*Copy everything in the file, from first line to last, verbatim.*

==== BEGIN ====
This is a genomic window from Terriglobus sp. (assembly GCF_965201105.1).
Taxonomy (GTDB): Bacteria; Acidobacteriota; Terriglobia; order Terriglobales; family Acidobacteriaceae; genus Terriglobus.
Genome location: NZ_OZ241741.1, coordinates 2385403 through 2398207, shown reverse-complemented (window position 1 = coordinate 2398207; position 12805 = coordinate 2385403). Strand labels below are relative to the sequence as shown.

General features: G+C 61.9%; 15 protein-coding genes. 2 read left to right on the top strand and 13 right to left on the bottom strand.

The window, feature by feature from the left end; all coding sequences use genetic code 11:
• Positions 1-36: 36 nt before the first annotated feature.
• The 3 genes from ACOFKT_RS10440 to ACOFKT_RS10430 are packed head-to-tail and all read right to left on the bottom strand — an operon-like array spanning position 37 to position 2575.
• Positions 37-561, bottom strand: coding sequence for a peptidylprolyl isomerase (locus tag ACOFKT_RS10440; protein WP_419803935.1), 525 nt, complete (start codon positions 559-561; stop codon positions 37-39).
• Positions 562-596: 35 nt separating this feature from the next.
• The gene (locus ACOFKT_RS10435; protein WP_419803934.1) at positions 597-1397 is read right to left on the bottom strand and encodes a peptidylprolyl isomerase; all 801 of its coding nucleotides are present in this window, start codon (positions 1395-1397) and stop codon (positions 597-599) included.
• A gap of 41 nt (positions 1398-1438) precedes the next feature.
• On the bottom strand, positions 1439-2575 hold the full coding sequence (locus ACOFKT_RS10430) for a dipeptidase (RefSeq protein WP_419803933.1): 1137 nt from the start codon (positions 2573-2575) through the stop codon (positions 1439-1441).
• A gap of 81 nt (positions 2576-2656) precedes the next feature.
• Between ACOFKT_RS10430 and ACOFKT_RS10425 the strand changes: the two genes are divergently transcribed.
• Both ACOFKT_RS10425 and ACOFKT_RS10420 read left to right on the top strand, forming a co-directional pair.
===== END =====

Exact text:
This is a genomic window from Terriglobus sp. (assembly GCF_965201105.1).
Taxonomy (GTDB): Bacteria; Acidobacteriota; Terriglobia; order Terriglobales; family Acidobacteriaceae; genus Terriglobus.
Genome location: NZ_OZ241741.1, coordinates 2385403 through 2398207, shown reverse-complemented (window position 1 = coordinate 2398207; position 12805 = coordinate 2385403). Strand labels below are relative to the sequence as shown.

General features: G+C 61.9%; 15 protein-coding genes. 2 read left to right on the top strand and 13 right to left on the bottom strand.

The window, feature by feature from the left end; all coding sequences use genetic code 11:
• Positions 1-36: 36 nt before the first annotated feature.
• The 3 genes from ACOFKT_RS10440 to ACOFKT_RS10430 are packed head-to-tail and all read right to left on the bottom strand — an operon-like array spanning position 37 to position 2575.
• Positions 37-561, bottom strand: coding sequence for a peptidylprolyl isomerase (locus tag ACOFKT_RS10440; protein WP_419803935.1), 525 nt, complete (start codon positions 559-561; stop codon positions 37-39).
• Positions 562-596: 35 nt separating this feature from the next.
• The gene (locus ACOFKT_RS10435; protein WP_419803934.1) at positions 597-1397 is read right to left on the bottom strand and encodes a peptidylprolyl isomerase; all 801 of its coding nucleotides are present in this window, start codon (positions 1395-1397) and stop codon (positions 597-599) included.
• A gap of 41 nt (positions 1398-1438) precedes the next feature.
• On the bottom strand, positions 1439-2575 hold the full coding sequence (locus ACOFKT_RS10430) for a dipeptidase (RefSeq protein WP_419803933.1): 1137 nt from the start codon (positions 2573-2575) through the stop codon (positions 1439-1441).
• A gap of 81 nt (positions 2576-2656) precedes the next feature.
• Between ACOFKT_RS10430 and ACOFKT_RS10425 the strand changes: the two genes are divergently transcribed.
• Both ACOFKT_RS10425 and ACOFKT_RS10420 read left to right on the top strand, forming a co-directional pair.